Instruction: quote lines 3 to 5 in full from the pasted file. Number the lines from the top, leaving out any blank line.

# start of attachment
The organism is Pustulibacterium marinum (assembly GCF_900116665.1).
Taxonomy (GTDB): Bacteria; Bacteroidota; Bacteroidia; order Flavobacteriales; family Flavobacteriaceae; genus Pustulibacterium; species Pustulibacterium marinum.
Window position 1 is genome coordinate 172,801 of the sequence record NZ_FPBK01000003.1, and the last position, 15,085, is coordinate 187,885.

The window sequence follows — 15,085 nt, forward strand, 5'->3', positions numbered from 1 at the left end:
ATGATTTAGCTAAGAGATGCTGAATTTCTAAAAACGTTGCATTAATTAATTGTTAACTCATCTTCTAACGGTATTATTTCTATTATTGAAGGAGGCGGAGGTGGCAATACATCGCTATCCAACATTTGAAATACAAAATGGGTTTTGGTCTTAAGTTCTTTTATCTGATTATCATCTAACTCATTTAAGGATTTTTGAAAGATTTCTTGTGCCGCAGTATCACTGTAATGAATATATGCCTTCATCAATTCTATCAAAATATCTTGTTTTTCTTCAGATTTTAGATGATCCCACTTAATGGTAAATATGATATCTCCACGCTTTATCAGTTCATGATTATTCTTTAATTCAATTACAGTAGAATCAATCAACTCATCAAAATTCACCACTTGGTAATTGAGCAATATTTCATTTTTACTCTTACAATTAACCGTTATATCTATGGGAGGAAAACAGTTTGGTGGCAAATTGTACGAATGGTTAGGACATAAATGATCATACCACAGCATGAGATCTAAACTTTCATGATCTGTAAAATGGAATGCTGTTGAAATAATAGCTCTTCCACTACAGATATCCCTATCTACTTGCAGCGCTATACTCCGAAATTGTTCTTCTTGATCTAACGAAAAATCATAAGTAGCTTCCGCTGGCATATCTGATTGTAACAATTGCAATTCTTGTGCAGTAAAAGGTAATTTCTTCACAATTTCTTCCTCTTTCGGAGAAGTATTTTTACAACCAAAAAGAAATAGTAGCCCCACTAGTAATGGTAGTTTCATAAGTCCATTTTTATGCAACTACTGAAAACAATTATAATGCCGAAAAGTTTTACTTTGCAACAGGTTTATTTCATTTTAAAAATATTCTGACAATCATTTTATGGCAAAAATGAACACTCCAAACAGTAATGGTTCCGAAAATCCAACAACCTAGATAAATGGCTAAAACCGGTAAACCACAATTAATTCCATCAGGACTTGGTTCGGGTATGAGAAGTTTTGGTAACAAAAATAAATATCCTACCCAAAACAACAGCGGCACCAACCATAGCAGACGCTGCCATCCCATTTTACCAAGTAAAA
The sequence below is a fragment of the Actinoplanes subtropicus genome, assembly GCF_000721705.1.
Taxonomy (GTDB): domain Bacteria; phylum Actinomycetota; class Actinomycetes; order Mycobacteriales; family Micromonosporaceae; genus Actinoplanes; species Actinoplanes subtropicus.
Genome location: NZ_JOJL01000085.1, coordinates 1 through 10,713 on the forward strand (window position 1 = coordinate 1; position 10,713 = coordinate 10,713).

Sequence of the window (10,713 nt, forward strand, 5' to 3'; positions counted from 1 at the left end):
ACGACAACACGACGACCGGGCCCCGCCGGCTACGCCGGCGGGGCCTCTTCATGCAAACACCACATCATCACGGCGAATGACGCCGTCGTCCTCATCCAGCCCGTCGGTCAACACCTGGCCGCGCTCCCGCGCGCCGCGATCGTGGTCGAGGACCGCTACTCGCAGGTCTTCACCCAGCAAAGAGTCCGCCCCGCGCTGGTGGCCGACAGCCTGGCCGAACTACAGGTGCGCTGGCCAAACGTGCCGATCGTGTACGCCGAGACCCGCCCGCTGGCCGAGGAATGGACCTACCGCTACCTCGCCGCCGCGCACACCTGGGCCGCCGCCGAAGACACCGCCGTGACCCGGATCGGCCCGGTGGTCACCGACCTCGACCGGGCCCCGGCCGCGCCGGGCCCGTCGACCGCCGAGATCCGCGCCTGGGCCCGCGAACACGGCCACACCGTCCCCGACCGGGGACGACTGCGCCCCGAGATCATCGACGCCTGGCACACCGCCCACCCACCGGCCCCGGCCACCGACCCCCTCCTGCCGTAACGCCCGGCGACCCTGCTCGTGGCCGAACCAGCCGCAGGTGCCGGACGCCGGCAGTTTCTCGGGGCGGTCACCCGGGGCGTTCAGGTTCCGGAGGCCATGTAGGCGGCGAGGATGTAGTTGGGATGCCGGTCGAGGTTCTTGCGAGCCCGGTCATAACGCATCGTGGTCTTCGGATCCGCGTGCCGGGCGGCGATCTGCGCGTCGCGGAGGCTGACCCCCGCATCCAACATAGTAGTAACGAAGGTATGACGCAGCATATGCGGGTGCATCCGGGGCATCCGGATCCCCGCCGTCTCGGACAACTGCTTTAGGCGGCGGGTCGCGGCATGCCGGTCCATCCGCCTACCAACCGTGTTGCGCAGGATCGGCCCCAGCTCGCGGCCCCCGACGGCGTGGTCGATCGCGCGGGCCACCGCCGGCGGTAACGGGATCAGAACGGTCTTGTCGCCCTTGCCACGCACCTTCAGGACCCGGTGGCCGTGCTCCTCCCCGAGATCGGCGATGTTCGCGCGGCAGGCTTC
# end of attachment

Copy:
Window position 1 is genome coordinate 172,801 of the sequence record NZ_FPBK01000003.1, and the last position, 15,085, is coordinate 187,885.

The window sequence follows — 15,085 nt, forward strand, 5'->3', positions numbered from 1 at the left end:
ATGATTTAGCTAAGAGATGCTGAATTTCTAAAAACGTTGCATTAATTAATTGTTAACTCATCTTCTAACGGTATTATTTCTATTATTGAAGGAGGCGGAGGTGGCAATACATCGCTATCCAACATTTGAAATACAAAATGGGTTTTGGTCTTAAGTTCTTTTATCTGATTATCATCTAACTCATTTAAGGATTTTTGAAAGATTTCTTGTGCCGCAGTATCACTGTAATGAATATATGCCTTCATCAATTCTATCAAAATATCTTGTTTTTCTTCAGATTTTAGATGATCCCACTTAATGGTAAATATGATATCTCCACGCTTTATCAGTTCATGATTATTCTTTAATTCAATTACAGTAGAATCAATCAACTCATCAAAATTCACCACTTGGTAATTGAGCAATATTTCATTTTTACTCTTACAATTAACCGTTATATCTATGGGAGGAAAACAGTTTGGTGGCAAATTGTACGAATGGTTAGGACATAAATGATCATACCACAGCATGAGATCTAAACTTTCATGATCTGTAAAATGGAATGCTGTTGAAATAATAGCTCTTCCACTACAGATATCCCTATCTACTTGCAGCGCTATACTCCGAAATTGTTCTTCTTGATCTAACGAAAAATCATAAGTAGCTTCCGCTGGCATATCTGATTGTAACAATTGCAATTCTTGTGCAGTAAAAGGTAATTTCTTCACAATTTCTTCCTCTTTCGGAGAAGTATTTTTACAACCAAAAAGAAATAGTAGCCCCACTAGTAATGGTAGTTTCATAAGTCCATTTTTATGCAACTACTGAAAACAATTATAATGCCGAAAAGTTTTACTTTGCAACAGGTTTATTTCATTTTAAAAATATTCTGACAATCATTTTATGGCAAAAATGAACACTCCAAACAGTAATGGTTCCGAAAATCCAACAACCTAGATAAATGGCTAAAACCGGTAAACCACAATTAATTCCATCAGGACTTGGTTCGGGTATGAGAAGTTTTGGTAACAAAAATAAATATCCTACCCAAAACAACAGCGGCACCAACCATAGCAGACGCTGCCATCCCATTTTACCAAGTAAAA